Safer Internet Day: School Report tackles technology and staying safe online

Teenagers using a laptop
Image caption Staying safe online is becoming an ever more important issue for young people

Safer Internet Day took place around the UK and across the world on 5 February.

The UK Safer Internet Centre worked with schools in the run-up to the big day around the theme 'Connect with Respect' to urge young people to help someone else stay safe while they are online.

School Report has a number of resources and reports to help guide your students and help them learn about online safety.


Pupils from The Mary Erskine School, Edinburgh, interviewed Children's Minister Edward Timpson about staying safe online.

Image copyright SCHOOL REPORT
Image caption Emily and Ailsa grilled Children's Minister Edward Timpson

Mr Timpson said it was important for young people and parents to be aware of the risks of going online and therefore take all the necessary precautions.

Students Emily and Ailsa pointed out the useful 'Rights and Responsibilities charter for Secondary Schools' whilst using the internet.

Report: Children's Minister warns on cyber bullying

Video: Emily and Ailsa interview Mr Timpson on web safety


BBC Breakfast presenter Louise Minchin helped to promote the 'Share Take Care' campaign, a BBC initiative to mark Safer Internet Day.

Students from Wildern School in Hampshire were able to put their questions to Louise as part of BBC News School Report's coverage of Safer Internet Day.

This valuable guide should help to make the internet a safer place for young and old alike.

Story: Louise Minchin Q&A


Do students know how to stay safe on social networking sites like Twitter?

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Pupils from Tarporley High School report on their Twitter 'addiction'

Statistics by the UK Safer Internet Centre show 96% of 11-19-year-olds use the web to communicate, so it's important to stay safe.

Students from Tarporley High School in Cheshire viewed the issues surrounding the hugely popular social networking website, and talked to people in the know about how to avoid any problems.

Report: Safer Internet Day: Teens probe Twitter 'addiction'

Video: Teens probe Twitter 'addiction'


Online safety is an increasingly important part of youngsters using the internet.

With cyberbullying becoming more of a problem, it is important that students know what they are doing when they are online.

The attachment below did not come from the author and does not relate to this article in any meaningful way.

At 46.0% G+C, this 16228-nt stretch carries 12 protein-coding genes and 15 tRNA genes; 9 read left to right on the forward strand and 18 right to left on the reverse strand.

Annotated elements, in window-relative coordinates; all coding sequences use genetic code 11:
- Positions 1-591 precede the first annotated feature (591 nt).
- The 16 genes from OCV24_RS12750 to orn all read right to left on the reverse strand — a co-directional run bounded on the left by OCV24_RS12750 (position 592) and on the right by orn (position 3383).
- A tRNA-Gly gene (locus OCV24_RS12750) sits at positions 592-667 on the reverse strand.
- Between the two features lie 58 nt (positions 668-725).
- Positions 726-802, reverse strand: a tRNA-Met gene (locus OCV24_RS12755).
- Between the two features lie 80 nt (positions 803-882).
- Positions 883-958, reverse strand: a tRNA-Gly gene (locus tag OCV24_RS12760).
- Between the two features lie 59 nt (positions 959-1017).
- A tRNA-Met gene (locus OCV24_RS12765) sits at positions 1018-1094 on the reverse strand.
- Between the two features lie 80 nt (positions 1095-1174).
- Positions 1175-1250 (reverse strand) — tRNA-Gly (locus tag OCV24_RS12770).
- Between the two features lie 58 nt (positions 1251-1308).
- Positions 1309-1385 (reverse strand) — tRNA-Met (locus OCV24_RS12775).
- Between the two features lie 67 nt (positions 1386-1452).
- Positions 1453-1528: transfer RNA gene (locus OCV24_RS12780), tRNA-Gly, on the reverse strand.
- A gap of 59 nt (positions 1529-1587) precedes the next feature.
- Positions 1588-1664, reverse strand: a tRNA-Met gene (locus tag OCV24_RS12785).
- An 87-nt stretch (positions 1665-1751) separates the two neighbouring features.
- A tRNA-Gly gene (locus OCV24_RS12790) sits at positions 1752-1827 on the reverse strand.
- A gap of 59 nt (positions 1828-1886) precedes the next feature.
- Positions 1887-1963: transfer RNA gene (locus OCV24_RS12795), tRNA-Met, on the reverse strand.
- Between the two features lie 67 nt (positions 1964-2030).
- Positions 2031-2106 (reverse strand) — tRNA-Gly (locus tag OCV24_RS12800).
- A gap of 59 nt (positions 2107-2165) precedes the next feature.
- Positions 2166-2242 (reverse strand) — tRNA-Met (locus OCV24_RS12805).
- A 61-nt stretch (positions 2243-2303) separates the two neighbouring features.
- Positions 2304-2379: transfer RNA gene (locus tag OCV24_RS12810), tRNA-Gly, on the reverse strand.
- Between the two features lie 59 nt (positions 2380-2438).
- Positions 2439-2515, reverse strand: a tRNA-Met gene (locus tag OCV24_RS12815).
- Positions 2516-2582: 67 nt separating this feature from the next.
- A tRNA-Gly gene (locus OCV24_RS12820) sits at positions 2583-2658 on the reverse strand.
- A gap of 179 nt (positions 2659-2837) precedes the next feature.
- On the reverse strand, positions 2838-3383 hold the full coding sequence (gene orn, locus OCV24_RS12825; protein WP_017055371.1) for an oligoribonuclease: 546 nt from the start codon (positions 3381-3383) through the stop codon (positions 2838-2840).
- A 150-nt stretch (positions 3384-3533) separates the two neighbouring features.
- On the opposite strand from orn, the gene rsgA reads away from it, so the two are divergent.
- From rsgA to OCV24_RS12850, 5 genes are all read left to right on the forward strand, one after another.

Students from Chislehurst & Sidcup Grammar School came up with their own top tips for staying out of trouble online.

Teacher resources: A teen guide to staying safe online


Image copyright PA
Image caption Twitter can be a fantastic source of information and stories, but needs to be used safely

Twitter is a micro-blogging site which people use in different ways.

Some share what they are doing at any particular time on the site while others use it to promote text, video, audio stories and photographs which they have created or come across or which they wish to promote.

Other people never post anything on Twitter but use the site to see what other people have to say.

Journalists use Twitter as a newsgathering tool - although they would double check stories they find before broadcasting them to a wider audience.

There is an age restriction on the site, which can only be used by people aged over 13.

Teacher resources: How to use Twitter safely as a journalist

Quiz: Using Twitter safely as a journalist


Using the internet to research information for homework or background information on people in preparation for an interview is commonplace these days.

But it is not as straightforward at it seems. How do students know which sites can be trusted and which should be avoided?

Teacher resources: Activity - Internet research and questions


Do your students know how to use Facebook safely and the best way to programme the Privacy Settings?

Why does the social network have an age restriction of 13?

School Reporters interviewed Facebook's director of policy for Europe, the Middle East and Africa to find out more while another group conducted a survey of schoolmates.

Report: Facebook boss responds to criticism

Report: Under-age social networking investigated


School Reporters from Battersea Park School overcame their nerves to interview pop singer Cher Lloyd.

They found out more about her about experience of being cyberbullied, and the pressures of being a famous female.

She told the students how hard it can be when people make horrible comments about her appearance.

Meanwhile, pupils from Horbury School Specialist Language College in Wakefield reported on their school's "cybermentor" scheme which gives advice and support to victims of bullying and pupils with behavioural difficulties.

Video: School cybermentors tackle bullying

Video: Cher Lloyd discuses cyberbulling


As well as using technology, it is useful for students to know how to report on the changing trends in the industry.

The BBC's technology Rory Cellan-Jones gives his top 10 tips for reporting on news about phones, games, computers and the internet.

Teacher resources: Top 10 tips - reporting technology


The technology on smartphones has revolutionised the ability of reporters to simply gather material while they are out and about on a story.

Rather than carting round huge amounts of kit, lots of journalists now do much of their trade on their smartphone.

This School Report guide features lots of practical advice for using smartphones as part of the newsgathering process.

Teacher resources:Making the news on your mobile

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